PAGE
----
Saturday, February 20, 2016

Reduce, Reuse, Recycle: Electronic Waste

Everybody hears about recycling all the time, it has become quite significant in our culture. But there are two other R-words that seem to have fallen out of use, both of which are more closely connected to behaviors than recycling; reducing and reusing. Recycling is like throwing away trash, you just put the items to be recycled into the correct bin and you forget about it. Now, while making sure to sort your junk into the correct bins is an admirable effort, it's essentially the last step in what is the process of sustainability, as far as individuals go.

The two preceding steps are a lot more involving, and sometimes prohibitively so. Reducing is self-descriptive, you simply consume less. While for things like food, or other everyday necessities, consuming less isn't very straightforward. It's possible to consume too much food, but breaking that kind of a habit takes much more effort than sustaining it. But when it comes to electronics, where there's a new greatest gadget every year, sometimes even every month? Needing to have the latest and greatest is arguably not as compelling as hunger, and you'd be hard pressed to convince someone on a budget that they need to have it. A lot of the time, the social status of having it is more important than the gadget itself.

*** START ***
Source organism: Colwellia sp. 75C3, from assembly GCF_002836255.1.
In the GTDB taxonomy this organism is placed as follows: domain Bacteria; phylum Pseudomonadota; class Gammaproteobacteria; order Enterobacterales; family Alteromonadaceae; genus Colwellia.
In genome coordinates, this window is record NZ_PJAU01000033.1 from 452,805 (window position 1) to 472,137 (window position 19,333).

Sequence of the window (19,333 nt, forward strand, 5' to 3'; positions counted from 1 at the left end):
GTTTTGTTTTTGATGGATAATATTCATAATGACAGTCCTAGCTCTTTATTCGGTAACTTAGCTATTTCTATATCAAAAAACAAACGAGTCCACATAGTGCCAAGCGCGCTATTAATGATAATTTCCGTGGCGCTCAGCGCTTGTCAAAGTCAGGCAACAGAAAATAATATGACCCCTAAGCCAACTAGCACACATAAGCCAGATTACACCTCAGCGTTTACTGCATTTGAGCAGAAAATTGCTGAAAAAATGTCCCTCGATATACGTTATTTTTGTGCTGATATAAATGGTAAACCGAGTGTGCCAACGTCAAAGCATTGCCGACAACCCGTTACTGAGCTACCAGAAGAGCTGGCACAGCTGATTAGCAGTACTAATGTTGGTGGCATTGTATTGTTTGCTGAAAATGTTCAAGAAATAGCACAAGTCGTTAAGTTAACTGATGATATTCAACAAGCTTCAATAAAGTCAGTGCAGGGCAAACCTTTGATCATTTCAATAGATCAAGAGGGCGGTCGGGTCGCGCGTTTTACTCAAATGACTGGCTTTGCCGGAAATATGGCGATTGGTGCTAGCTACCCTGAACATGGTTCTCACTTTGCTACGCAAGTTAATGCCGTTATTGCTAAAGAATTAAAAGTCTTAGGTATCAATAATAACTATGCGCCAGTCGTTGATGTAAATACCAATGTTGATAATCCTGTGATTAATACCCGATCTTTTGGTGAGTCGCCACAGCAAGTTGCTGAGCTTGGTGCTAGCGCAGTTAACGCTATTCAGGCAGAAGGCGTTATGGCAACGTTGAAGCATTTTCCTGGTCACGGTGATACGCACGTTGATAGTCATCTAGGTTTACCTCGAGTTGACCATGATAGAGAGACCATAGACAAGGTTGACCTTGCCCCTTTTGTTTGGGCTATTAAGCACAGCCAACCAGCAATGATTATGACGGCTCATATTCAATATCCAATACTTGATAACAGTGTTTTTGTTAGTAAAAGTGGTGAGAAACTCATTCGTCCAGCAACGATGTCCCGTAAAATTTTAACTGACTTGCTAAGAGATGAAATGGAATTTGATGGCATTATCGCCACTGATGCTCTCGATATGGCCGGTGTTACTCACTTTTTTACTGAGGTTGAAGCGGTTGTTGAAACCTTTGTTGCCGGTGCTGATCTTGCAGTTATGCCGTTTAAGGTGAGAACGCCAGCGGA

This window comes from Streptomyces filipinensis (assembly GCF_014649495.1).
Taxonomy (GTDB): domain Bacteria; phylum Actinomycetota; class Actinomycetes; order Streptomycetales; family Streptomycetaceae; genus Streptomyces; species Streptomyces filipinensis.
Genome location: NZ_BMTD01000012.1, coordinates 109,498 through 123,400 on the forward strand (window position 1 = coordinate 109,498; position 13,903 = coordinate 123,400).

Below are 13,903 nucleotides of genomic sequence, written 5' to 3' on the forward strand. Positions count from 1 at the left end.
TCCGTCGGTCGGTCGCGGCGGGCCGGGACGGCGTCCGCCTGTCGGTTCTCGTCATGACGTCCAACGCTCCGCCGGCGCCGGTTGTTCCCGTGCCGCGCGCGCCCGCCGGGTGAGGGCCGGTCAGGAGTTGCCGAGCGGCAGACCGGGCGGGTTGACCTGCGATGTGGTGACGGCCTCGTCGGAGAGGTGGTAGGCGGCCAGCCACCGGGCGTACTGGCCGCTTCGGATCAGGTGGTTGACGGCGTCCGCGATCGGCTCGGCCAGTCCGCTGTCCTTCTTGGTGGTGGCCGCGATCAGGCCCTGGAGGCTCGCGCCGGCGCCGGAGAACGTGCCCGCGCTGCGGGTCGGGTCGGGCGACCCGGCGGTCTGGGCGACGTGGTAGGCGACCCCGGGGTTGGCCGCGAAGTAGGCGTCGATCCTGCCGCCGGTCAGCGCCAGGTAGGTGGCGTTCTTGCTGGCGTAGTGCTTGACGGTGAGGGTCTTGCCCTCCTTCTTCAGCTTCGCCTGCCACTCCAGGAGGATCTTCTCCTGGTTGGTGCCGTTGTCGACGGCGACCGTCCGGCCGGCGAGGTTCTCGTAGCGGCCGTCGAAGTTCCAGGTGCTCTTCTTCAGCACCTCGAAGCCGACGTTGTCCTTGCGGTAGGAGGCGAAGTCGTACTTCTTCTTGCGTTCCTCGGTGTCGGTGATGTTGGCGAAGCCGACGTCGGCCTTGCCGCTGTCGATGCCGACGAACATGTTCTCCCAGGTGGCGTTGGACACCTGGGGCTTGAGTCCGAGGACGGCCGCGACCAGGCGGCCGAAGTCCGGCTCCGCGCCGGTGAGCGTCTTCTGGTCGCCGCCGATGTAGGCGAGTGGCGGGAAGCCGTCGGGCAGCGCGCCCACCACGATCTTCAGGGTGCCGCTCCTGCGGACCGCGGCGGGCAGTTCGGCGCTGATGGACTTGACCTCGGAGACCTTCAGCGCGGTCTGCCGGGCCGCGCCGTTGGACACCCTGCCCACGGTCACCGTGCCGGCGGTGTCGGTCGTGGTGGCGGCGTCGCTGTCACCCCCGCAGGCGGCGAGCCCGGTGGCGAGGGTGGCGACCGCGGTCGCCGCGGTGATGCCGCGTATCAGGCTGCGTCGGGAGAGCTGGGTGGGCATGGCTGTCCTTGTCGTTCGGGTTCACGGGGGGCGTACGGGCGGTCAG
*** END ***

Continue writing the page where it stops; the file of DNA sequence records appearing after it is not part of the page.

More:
But the next step requires even more attention, especially when it comes to electronics, and that is reusing. Convincing someone who is not as familiar with electronics to try and sustain or repair their malfunctioning or non-functioning electronics is a much tougher sell. The logic is that if they have to spend money and time repairing their gadget, why not just invest that money towards an altogether new one?

One reason is community, chances are if you aren't familiar with electronics you're going to have to ask someone for help. And even if you do know electronics, there's such a wide spectrum of technology that you couldn't possibly know everything, and there's a good chance that someone out there has had the exact same problem that you're having, so you're going to have to ask someone else for help as well. The especially nice thing about electronics is that by simply reusing, you inherently reduce because you don't need to get a new phone if you're able to repair the one you already have.

In this 11-minute TEDx talk, Janet Gunter goes into detail about these "Restart Parties" she has put together to help reduce and reuse electronics, to lessen the burden of electronic waste.



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